Over the Easter weekend, a four day weekend characterised by lockdowns all over the world, I decided to use the extra time I had at home to start a new project and learn a new skill. By the end of the weekend I was proud to release my first VSCode extension: ngrok for VSCode.
What’s that now?
ngrok is a command line tool built by Alan Shreve that you can use to expose your localhost server with a publicly available URL. It’s great for sharing access to an application running on your own machine, testing web applications on mobile devices or testing webhook integrations. For example, I’m a big fan of using ngrok to test my webhooks when I am working with Twilio applications.
As I was using VSCode last week I wondered if there was an extension that made it easier to use ngrok. I had a search and found one under development and one that started a web server as well as running ngrok. So I decided to build the extension I wanted to see in the marketplace.
What does it do?
With version 1 of the extension you can start an ngrok tunnel with either a port number or by choosing one of your named tunnels from your ngrok config file. There is one available setting, where you can set a custom path to a config file.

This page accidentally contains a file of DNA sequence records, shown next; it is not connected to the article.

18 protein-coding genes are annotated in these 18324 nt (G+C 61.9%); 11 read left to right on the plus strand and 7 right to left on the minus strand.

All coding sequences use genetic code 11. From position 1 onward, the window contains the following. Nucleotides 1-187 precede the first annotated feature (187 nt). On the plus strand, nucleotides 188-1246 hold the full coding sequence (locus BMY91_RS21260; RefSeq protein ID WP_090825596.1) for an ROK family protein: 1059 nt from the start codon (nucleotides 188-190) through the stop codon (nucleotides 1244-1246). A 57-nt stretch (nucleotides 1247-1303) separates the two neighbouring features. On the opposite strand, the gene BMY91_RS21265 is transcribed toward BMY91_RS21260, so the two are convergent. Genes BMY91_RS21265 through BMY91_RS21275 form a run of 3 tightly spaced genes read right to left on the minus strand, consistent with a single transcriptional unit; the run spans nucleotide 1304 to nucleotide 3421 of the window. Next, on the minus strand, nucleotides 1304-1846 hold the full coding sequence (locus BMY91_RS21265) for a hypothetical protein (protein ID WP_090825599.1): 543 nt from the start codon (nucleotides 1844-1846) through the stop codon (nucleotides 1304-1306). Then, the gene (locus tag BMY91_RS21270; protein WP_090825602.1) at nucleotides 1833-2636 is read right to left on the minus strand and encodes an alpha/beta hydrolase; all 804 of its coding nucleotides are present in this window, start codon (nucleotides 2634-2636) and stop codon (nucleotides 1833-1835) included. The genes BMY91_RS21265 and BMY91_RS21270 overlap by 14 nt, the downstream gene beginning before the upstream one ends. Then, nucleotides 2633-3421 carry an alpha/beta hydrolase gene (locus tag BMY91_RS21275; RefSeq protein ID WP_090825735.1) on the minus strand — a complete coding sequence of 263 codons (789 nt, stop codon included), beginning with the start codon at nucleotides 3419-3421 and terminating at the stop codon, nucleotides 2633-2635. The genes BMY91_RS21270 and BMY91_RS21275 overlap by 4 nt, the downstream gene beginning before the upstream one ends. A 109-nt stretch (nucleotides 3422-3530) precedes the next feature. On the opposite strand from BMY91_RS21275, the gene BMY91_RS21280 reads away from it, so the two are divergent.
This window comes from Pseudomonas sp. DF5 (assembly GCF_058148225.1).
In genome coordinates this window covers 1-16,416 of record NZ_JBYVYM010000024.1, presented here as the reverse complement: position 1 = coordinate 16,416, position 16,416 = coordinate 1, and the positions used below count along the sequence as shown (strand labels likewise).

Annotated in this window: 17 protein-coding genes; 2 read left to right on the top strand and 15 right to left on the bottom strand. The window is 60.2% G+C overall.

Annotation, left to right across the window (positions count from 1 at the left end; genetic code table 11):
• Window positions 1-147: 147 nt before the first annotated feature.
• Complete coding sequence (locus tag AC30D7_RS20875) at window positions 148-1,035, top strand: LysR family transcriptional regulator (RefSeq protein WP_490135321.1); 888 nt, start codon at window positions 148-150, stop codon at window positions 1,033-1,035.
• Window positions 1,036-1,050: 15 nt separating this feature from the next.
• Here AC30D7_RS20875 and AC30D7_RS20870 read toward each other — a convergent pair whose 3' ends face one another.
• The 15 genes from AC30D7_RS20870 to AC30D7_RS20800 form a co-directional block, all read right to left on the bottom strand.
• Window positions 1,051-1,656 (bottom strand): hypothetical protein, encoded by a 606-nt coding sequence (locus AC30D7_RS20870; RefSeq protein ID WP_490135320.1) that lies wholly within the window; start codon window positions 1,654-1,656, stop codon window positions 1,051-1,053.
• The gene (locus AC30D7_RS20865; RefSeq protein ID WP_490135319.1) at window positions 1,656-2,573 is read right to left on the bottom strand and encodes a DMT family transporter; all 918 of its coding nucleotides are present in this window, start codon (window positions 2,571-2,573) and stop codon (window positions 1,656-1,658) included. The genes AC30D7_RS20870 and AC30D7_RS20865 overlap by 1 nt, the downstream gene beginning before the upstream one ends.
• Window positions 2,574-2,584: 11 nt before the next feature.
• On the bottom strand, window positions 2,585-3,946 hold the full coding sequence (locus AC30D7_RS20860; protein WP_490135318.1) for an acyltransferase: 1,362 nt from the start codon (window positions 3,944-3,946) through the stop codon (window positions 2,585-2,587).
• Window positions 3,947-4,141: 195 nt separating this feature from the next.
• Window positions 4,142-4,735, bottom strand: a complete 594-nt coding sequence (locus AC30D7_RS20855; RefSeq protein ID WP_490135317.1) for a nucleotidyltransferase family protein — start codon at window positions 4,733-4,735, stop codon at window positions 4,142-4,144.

Once a tunnel is running you can then open the ngrok dashboard or close the tunnel.
All the commands are available from the VSCode command palette.
It’s simple so far, but I wanted to keep the scope small and get it released.
The code is all open source and you can find it on GitHub.
I would love for you to try the extension out, especially if you are already an ngrok user. If it’s useful then I am looking for feedback, bug reports and feature requests so I can continue to improve it.
One idea I have already is to provide a Status Bar Item or Tree View that can give more information on and control over currently running ngrok tunnels. I should probably work out how to write tests for the extension too.